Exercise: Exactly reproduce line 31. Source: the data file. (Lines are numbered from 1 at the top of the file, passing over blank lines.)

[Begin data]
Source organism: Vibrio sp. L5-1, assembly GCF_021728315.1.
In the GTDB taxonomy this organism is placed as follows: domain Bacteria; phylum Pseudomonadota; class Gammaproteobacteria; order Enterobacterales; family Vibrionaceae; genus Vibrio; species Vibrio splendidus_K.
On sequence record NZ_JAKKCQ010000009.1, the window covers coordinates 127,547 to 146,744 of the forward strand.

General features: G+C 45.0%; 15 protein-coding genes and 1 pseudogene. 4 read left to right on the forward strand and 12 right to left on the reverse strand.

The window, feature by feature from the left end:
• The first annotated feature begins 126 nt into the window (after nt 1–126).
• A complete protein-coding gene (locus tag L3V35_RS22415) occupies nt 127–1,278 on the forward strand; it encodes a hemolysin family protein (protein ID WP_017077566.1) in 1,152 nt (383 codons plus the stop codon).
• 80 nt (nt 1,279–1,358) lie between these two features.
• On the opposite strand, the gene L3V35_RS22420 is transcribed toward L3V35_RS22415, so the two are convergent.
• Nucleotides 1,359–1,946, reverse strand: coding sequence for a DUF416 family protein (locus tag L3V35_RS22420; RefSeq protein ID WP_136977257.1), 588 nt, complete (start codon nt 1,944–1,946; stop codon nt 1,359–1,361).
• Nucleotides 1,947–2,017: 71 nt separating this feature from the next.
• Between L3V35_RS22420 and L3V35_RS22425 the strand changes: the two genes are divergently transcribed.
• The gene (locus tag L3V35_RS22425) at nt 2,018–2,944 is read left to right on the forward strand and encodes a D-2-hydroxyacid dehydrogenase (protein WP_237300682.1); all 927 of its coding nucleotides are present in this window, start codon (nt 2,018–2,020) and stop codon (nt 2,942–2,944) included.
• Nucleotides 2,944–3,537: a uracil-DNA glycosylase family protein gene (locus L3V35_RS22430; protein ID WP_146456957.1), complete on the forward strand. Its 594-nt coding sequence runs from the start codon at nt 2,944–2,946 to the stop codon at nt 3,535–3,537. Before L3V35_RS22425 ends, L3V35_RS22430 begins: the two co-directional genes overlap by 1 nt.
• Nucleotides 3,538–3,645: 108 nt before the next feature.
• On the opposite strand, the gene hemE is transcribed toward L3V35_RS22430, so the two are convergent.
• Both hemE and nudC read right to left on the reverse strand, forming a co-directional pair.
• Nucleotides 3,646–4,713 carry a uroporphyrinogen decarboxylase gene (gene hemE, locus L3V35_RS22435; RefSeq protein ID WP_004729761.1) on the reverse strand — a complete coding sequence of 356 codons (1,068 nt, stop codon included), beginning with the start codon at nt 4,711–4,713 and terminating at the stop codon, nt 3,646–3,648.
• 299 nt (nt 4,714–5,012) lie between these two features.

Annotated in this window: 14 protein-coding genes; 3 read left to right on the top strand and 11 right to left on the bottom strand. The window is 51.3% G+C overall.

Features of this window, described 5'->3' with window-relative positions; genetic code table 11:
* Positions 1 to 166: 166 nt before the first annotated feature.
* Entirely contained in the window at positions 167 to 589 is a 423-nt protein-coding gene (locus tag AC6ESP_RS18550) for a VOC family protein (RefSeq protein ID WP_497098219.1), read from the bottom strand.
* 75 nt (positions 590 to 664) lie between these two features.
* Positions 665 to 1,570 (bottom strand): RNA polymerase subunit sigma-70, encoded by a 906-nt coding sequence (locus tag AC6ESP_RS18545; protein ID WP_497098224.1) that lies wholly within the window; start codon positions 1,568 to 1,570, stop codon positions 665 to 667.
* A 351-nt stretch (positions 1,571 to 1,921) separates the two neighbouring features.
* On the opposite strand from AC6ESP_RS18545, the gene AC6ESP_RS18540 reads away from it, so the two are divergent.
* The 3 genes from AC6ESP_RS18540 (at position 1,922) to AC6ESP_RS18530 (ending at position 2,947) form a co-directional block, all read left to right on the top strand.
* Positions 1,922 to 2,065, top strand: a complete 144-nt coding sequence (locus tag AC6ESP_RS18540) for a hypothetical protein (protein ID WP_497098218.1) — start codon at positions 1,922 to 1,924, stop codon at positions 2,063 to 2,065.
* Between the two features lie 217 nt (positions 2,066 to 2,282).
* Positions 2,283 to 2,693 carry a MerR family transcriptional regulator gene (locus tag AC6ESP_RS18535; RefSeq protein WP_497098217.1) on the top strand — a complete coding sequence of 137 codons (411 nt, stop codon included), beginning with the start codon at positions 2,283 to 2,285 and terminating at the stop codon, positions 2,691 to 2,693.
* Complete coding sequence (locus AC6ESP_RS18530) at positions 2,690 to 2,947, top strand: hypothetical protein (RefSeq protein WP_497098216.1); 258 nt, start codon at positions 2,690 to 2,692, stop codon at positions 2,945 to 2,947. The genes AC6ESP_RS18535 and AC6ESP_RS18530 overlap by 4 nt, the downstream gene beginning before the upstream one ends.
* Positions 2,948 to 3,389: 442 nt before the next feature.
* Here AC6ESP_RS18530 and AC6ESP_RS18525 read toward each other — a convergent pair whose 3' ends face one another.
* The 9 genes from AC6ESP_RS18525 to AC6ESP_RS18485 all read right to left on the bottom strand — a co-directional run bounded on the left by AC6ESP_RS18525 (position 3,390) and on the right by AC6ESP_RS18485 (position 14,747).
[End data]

* Positions 2,283 to 2,693 carry a MerR family transcriptional regulator gene (locus tag AC6ESP_RS18535; RefSeq protein WP_497098217.1) on the top strand — a complete coding sequence of 137 codons (411 nt, stop codon included), beginning with the start codon at positions 2,283 to 2,285 and terminating at the stop codon, positions 2,691 to 2,693.